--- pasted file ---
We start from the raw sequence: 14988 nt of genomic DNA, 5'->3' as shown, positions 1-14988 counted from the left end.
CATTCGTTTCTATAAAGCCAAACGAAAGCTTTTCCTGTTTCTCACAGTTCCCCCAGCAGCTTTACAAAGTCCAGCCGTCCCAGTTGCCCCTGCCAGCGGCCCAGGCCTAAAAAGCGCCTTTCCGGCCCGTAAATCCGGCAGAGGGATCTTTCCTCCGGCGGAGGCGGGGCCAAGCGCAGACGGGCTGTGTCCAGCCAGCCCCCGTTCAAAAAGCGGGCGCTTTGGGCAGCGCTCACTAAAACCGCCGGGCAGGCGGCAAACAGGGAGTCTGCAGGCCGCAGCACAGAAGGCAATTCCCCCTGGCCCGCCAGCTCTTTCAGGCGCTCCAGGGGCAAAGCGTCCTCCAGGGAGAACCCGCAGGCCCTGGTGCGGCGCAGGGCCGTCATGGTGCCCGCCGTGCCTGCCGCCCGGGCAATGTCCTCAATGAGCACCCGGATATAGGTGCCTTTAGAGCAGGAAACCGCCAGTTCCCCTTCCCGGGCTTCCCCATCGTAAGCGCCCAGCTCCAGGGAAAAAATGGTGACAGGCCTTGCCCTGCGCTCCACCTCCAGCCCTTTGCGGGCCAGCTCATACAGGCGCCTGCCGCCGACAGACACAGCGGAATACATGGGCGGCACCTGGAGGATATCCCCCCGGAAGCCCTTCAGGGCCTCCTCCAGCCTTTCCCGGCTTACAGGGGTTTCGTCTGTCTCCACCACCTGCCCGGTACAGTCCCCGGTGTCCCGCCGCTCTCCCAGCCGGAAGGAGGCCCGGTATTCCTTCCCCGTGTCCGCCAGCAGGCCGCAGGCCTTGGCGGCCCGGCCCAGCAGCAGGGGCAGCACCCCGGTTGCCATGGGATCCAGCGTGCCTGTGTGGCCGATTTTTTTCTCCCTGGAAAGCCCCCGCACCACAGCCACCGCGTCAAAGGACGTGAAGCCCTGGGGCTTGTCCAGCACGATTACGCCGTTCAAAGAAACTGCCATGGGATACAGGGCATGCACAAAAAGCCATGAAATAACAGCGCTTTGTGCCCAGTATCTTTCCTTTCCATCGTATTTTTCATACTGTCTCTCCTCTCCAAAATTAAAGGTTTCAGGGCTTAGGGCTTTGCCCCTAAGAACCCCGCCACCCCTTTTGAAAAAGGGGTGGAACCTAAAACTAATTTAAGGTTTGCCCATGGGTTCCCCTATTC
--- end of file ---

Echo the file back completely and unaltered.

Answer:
We start from the raw sequence: 14988 nt of genomic DNA, 5'->3' as shown, positions 1-14988 counted from the left end.
CATTCGTTTCTATAAAGCCAAACGAAAGCTTTTCCTGTTTCTCACAGTTCCCCCAGCAGCTTTACAAAGTCCAGCCGTCCCAGTTGCCCCTGCCAGCGGCCCAGGCCTAAAAAGCGCCTTTCCGGCCCGTAAATCCGGCAGAGGGATCTTTCCTCCGGCGGAGGCGGGGCCAAGCGCAGACGGGCTGTGTCCAGCCAGCCCCCGTTCAAAAAGCGGGCGCTTTGGGCAGCGCTCACTAAAACCGCCGGGCAGGCGGCAAACAGGGAGTCTGCAGGCCGCAGCACAGAAGGCAATTCCCCCTGGCCCGCCAGCTCTTTCAGGCGCTCCAGGGGCAAAGCGTCCTCCAGGGAGAACCCGCAGGCCCTGGTGCGGCGCAGGGCCGTCATGGTGCCCGCCGTGCCTGCCGCCCGGGCAATGTCCTCAATGAGCACCCGGATATAGGTGCCTTTAGAGCAGGAAACCGCCAGTTCCCCTTCCCGGGCTTCCCCATCGTAAGCGCCCAGCTCCAGGGAAAAAATGGTGACAGGCCTTGCCCTGCGCTCCACCTCCAGCCCTTTGCGGGCCAGCTCATACAGGCGCCTGCCGCCGACAGACACAGCGGAATACATGGGCGGCACCTGGAGGATATCCCCCCGGAAGCCCTTCAGGGCCTCCTCCAGCCTTTCCCGGCTTACAGGGGTTTCGTCTGTCTCCACCACCTGCCCGGTACAGTCCCCGGTGTCCCGCCGCTCTCCCAGCCGGAAGGAGGCCCGGTATTCCTTCCCCGTGTCCGCCAGCAGGCCGCAGGCCTTGGCGGCCCGGCCCAGCAGCAGGGGCAGCACCCCGGTTGCCATGGGATCCAGCGTGCCTGTGTGGCCGATTTTTTTCTCCCTGGAAAGCCCCCGCACCACAGCCACCGCGTCAAAGGACGTGAAGCCCTGGGGCTTGTCCAGCACGATTACGCCGTTCAAAGAAACTGCCATGGGATACAGGGCATGCACAAAAAGCCATGAAATAACAGCGCTTTGTGCCCAGTATCTTTCCTTTCCATCGTATTTTTCATACTGTCTCTCCTCTCCAAAATTAAAGGTTTCAGGGCTTAGGGCTTTGCCCCTAAGAACCCCGCCACCCCTTTTGAAAAAGGGGTGGAACCTAAAACTAATTTAAGGTTTGCCCATGGGTTCCCCTATTC